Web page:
Crackdown on online child porn begins; nearly 90 are charged

WASHINGTON (BP)--Nearly 90 people -- including clergy, law-enforcement personnel and school employees -- have been charged in a crackdown on an Internet child pornography ring, the U.S. Department of Justice announced March 18.

In announcing the break-up of the child porn ring, the Federal Bureau of Investigation said 89 persons in more than 20 states had been charged. In addition, 27 of those who have been arrested have admitted to molesting more than 36 children, according to the FBI. Many additional arrests are expected this week and in the months ahead.

Among those charged have been a clergy member in Baltimore; a school bus driver and a foster parent in Albany, N.Y.; a preschool teacher's aide in Las Vegas; a member of the clergy, a guidance counselor and a children's photographer in Philadelphia; law-enforcement personnel in Pittsburgh and San Diego, and a therapist in Little Rock, Ark., who committed suicide later.

Operation Candyman, the FBI initiative that was named after the Internet electronic groups it investigated, began 14 months ago after the bureau's office in Houston identified three Egroups maintained by Yahoo that were producing, exchanging and distributing child pornography. There were more than 7,000 members of the Candyman Egroups, with about 2,400 of those outside the United States, according to the FBI.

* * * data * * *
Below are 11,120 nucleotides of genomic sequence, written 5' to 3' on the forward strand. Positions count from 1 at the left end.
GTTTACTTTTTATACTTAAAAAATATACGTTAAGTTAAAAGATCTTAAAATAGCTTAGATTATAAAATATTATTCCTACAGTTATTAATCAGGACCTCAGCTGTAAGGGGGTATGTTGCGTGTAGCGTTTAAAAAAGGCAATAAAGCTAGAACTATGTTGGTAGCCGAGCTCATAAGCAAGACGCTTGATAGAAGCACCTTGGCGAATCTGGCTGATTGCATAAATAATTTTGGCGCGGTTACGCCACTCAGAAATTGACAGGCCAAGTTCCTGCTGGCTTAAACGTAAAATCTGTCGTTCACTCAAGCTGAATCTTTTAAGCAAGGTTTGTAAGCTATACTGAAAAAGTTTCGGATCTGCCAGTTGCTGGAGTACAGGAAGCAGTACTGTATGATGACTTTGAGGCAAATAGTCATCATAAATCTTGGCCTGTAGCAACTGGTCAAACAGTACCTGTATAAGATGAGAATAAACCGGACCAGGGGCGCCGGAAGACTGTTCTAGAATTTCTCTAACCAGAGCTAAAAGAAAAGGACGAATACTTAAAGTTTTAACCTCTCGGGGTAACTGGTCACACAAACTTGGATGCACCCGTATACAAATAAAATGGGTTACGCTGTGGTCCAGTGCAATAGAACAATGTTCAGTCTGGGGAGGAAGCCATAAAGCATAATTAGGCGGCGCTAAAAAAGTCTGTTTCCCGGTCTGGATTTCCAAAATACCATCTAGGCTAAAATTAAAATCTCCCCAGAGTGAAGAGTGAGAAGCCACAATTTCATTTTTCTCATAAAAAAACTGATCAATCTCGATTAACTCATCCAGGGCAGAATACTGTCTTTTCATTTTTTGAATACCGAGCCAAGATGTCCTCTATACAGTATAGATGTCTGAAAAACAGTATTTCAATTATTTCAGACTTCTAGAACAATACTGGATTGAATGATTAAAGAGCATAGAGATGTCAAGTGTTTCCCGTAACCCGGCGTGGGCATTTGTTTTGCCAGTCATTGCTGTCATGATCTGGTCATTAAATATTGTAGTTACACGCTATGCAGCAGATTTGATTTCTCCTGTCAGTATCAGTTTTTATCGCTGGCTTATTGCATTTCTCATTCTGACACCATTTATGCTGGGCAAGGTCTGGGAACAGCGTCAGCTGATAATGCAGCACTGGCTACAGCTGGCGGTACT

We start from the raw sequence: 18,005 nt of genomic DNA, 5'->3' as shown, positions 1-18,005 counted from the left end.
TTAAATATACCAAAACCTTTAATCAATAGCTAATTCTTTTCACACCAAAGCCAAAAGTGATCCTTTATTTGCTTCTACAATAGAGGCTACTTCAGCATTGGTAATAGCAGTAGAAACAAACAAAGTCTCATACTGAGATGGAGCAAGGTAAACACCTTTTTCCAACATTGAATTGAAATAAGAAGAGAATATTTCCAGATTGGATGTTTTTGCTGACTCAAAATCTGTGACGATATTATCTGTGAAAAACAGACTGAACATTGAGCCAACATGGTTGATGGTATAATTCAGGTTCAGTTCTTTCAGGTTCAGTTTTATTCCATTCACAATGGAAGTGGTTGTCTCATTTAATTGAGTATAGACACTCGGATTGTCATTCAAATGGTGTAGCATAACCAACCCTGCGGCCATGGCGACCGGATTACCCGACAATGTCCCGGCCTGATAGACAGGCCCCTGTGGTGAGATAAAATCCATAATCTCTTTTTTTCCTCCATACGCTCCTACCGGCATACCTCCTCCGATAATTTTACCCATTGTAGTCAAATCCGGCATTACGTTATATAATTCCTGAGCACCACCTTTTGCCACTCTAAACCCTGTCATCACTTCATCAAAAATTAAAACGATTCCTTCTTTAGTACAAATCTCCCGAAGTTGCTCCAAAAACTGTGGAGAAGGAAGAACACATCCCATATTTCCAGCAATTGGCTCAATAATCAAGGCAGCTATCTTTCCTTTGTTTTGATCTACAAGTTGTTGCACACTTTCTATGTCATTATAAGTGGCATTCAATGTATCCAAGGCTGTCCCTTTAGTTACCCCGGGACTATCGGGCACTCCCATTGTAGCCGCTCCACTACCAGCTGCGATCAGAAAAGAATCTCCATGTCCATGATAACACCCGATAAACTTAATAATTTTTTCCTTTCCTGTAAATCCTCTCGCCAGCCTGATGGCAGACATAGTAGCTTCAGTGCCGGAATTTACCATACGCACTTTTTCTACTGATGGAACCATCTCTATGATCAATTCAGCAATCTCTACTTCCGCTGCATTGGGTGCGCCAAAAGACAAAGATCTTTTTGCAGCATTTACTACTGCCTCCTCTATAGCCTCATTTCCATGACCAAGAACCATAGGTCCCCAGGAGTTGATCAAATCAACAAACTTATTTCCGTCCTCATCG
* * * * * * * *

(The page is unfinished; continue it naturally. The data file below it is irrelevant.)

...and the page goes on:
The FBI said it has begun investigations into other Egroups involved in child pornography.

"Operation Candyman demonstrates our commitment to protecting our nation's children from sexual predators," Attorney General John Ashcroft said in a written release. "This extensive operation should serve as a warning to others that we will find and prosecute those who target and endanger our children."

FBI Director Robert Mueller said in a written release the bureau would "diligently shut down any and all websites, Egroups, bulletin boards and any other mediums that will foster the continued exploitation of our children."

The Family Research Council applauded the crackdown and called for more.

"The prosecution of Candyman and other child sexual exploitation groups operating online should include the Internet service providers that knowingly host them and blatantly advertise them, such as Yahoo has been doing," said Jan LaRue, FRC's senior director of legal studies, in a written statement. "These child pornography groups don't have to hide in the dark recesses of cyberspace when ISPs give them a venue.

"We continue to urge the [Department of Justice] to make prosecution of obscenity online a major focus," LaRue said. "There's little doubt that most of the 27 Candyman arrestees who have confessed to molesting 36 kids did so by seducing the kids with adult obscenity."

In recent years, pro-family organizations and some members of Congress have called for a return to prosecuting obscenity and not just child porn. The failure to pursue obscenity charges began under Janet Reno, attorney general during all eight years of the Clinton presidency.

Each of the 56 FBI field offices has had at least one person to investigate so far in Operation Candyland. Some have had as many as 45 subjects for investigation. In addition, nearly all of the U.S. attorney's offices, as well as DOJ's Child Exploitation and Obscenity Section, have participated in the initiative.


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